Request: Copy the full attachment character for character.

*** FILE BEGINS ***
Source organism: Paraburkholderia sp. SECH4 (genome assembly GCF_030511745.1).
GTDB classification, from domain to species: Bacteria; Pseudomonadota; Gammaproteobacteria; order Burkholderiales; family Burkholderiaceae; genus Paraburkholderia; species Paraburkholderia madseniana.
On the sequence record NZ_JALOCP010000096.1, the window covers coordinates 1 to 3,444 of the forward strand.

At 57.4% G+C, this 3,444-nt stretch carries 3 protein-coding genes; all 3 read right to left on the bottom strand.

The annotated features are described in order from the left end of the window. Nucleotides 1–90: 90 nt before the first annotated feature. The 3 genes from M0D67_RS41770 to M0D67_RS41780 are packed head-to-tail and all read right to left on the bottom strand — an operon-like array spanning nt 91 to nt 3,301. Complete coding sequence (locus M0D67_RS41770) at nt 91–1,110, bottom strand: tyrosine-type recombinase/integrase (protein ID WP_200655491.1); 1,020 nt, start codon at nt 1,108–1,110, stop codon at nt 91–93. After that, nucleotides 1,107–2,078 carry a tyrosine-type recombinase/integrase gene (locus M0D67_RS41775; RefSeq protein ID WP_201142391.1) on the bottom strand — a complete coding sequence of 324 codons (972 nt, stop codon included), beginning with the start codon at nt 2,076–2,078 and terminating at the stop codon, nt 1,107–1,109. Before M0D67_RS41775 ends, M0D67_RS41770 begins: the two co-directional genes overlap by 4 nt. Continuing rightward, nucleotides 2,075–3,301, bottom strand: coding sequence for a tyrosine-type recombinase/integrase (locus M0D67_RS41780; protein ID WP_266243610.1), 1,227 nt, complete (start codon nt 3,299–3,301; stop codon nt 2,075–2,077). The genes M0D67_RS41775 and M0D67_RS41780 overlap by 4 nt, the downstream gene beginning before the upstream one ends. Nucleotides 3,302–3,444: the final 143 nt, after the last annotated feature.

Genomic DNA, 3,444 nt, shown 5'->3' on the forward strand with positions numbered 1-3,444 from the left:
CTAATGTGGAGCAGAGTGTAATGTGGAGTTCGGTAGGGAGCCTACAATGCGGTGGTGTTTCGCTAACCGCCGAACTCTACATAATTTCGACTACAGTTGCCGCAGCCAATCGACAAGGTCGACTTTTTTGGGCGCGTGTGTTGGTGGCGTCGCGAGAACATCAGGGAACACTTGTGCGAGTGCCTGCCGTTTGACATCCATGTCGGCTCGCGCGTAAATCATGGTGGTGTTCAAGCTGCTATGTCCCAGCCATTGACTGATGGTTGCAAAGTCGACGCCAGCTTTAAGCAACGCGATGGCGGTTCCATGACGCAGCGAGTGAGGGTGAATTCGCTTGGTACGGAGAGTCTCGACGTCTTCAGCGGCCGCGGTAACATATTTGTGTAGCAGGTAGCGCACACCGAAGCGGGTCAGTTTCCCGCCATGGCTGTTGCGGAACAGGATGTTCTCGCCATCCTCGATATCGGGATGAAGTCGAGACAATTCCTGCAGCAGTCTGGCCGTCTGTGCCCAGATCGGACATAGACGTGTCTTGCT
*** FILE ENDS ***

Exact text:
Source organism: Paraburkholderia sp. SECH4 (genome assembly GCF_030511745.1).
GTDB classification, from domain to species: Bacteria; Pseudomonadota; Gammaproteobacteria; order Burkholderiales; family Burkholderiaceae; genus Paraburkholderia; species Paraburkholderia madseniana.
On the sequence record NZ_JALOCP010000096.1, the window covers coordinates 1 to 3,444 of the forward strand.

At 57.4% G+C, this 3,444-nt stretch carries 3 protein-coding genes; all 3 read right to left on the bottom strand.

The annotated features are described in order from the left end of the window. Nucleotides 1–90: 90 nt before the first annotated feature. The 3 genes from M0D67_RS41770 to M0D67_RS41780 are packed head-to-tail and all read right to left on the bottom strand — an operon-like array spanning nt 91 to nt 3,301. Complete coding sequence (locus M0D67_RS41770) at nt 91–1,110, bottom strand: tyrosine-type recombinase/integrase (protein ID WP_200655491.1); 1,020 nt, start codon at nt 1,108–1,110, stop codon at nt 91–93. After that, nucleotides 1,107–2,078 carry a tyrosine-type recombinase/integrase gene (locus M0D67_RS41775; RefSeq protein ID WP_201142391.1) on the bottom strand — a complete coding sequence of 324 codons (972 nt, stop codon included), beginning with the start codon at nt 2,076–2,078 and terminating at the stop codon, nt 1,107–1,109. Before M0D67_RS41775 ends, M0D67_RS41770 begins: the two co-directional genes overlap by 4 nt. Continuing rightward, nucleotides 2,075–3,301, bottom strand: coding sequence for a tyrosine-type recombinase/integrase (locus M0D67_RS41780; protein ID WP_266243610.1), 1,227 nt, complete (start codon nt 3,299–3,301; stop codon nt 2,075–2,077). The genes M0D67_RS41775 and M0D67_RS41780 overlap by 4 nt, the downstream gene beginning before the upstream one ends. Nucleotides 3,302–3,444: the final 143 nt, after the last annotated feature.

Genomic DNA, 3,444 nt, shown 5'->3' on the forward strand with positions numbered 1-3,444 from the left:
CTAATGTGGAGCAGAGTGTAATGTGGAGTTCGGTAGGGAGCCTACAATGCGGTGGTGTTTCGCTAACCGCCGAACTCTACATAATTTCGACTACAGTTGCCGCAGCCAATCGACAAGGTCGACTTTTTTGGGCGCGTGTGTTGGTGGCGTCGCGAGAACATCAGGGAACACTTGTGCGAGTGCCTGCCGTTTGACATCCATGTCGGCTCGCGCGTAAATCATGGTGGTGTTCAAGCTGCTATGTCCCAGCCATTGACTGATGGTTGCAAAGTCGACGCCAGCTTTAAGCAACGCGATGGCGGTTCCATGACGCAGCGAGTGAGGGTGAATTCGCTTGGTACGGAGAGTCTCGACGTCTTCAGCGGCCGCGGTAACATATTTGTGTAGCAGGTAGCGCACACCGAAGCGGGTCAGTTTCCCGCCATGGCTGTTGCGGAACAGGATGTTCTCGCCATCCTCGATATCGGGATGAAGTCGAGACAATTCCTGCAGCAGTCTGGCCGTCTGTGCCCAGATCGGACATAGACGTGTCTTGCT